Former SEC chief accountant Kroeker joins FASB as vice chairman


Former SEC Chief Accountant Jim Kroeker is joining FASB in a new vice chairman position designed to reduce the burden on board Chairman Russell Golden.

Kroeker fills a vacancy on the board created by the June 30 retirement of Leslie Seidman, who was FASB’s chairman. FASB had a vice chairman early in its history, but later did away with the position.

The trustees of the Financial Accounting Foundation (FAF), which oversees FASB, decided to reinstate the position because of the increasing demands on the FASB chairman’s time, according to a FAF news release issued Wednesday.

Kroeker’s term will begin Sept. 1 and conclude on June 30, 2018, when he will be eligible for appointment to a second five-year term.

“Jim Kroeker is ideally suited to fill the new role of vice chairman at this important time in the FASB’s history,” FAF board of trustees Chairman Jeffrey Diermeier said in a news release. “During his tenure as chief accountant, Jim demonstrated an unwavering concern for the interests of investors as well as those of preparers of financial statements. The combination of his deep technical expertise and his extensive experience working with a wide range of accounting constituents will make him an exceptionally able board member.”

As vice chairman, Kroeker will help Golden represent FASB with external stakeholders and will stand in for Golden as needed in guiding the board’s internal operations, according to FAF President and CEO Terri Polley.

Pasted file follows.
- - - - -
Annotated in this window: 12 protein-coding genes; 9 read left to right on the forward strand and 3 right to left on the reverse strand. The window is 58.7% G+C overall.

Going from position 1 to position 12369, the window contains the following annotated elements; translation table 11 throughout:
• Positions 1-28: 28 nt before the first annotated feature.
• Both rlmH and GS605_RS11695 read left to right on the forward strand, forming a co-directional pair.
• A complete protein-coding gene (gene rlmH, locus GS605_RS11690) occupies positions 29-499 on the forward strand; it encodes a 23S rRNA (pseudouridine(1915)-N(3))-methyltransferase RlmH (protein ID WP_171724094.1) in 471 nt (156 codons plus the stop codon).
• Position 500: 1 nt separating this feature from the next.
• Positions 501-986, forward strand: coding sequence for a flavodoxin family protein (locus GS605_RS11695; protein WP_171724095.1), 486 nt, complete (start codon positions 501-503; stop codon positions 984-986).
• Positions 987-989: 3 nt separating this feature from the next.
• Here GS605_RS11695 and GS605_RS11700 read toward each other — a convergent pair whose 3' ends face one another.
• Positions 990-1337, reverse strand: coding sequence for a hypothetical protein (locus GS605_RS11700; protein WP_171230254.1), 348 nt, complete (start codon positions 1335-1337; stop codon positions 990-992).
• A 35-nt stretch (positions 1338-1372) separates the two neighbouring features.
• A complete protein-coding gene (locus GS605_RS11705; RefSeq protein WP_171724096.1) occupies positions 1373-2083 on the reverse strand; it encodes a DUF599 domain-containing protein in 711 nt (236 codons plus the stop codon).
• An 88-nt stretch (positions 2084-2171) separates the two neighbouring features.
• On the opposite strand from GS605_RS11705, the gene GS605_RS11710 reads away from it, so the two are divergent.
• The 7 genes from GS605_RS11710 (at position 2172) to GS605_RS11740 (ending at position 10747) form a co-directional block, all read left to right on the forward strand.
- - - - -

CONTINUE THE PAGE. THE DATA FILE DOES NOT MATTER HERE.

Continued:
Kroeker served as the SEC’s chief accountant from 2009 to 2012, and he also served two years as deputy chief accountant. Before joining the SEC, he served as a partner in the national office accounting services group of Deloitte & Touche LLP.

As a practice fellow at FASB from 1999 to 2001, Kroeker led a project that resulted in a new standard for accounting for stock compensation. After leaving the SEC in July 2012, he served as a deputy managing partner in the professional practice group in Deloitte’s office in Washington.

“With Jim’s deep knowledge and experience in accounting issues, all of us … know he will prove to be a tremendous asset to the organization,” Golden said in a news release.

Kroeker served at the SEC during a time when the commission was attempting to address the accounting and auditing issues that arose during the economic crisis. During his tenure, the SEC took steps to improve off-balance-sheet accounting guidelines.

The SEC’s congressionally mandated study of fair value accounting standards was directed by Kroeker, who also served as the designated federal officer responsible for the oversight of the SEC’s Advisory Committee on Improvement to Financial Reporting.

Kroeker’s chief accountant tenure coincided with a time of intense study by the SEC on the subject of whether to allow or incorporate IFRS for U.S. public company financial reporting.

As Kroeker’s tenure ended, the SEC released a 127-page report that discussed the benefits and difficulties that IFRS could bring to U.S. companies and financial markets. The report did not make a recommendation on whether to incorporate IFRS in the United States, and the SEC has yet to announce a decision on the matter.

Ken Tysiac ( ) is a JofA senior editor.


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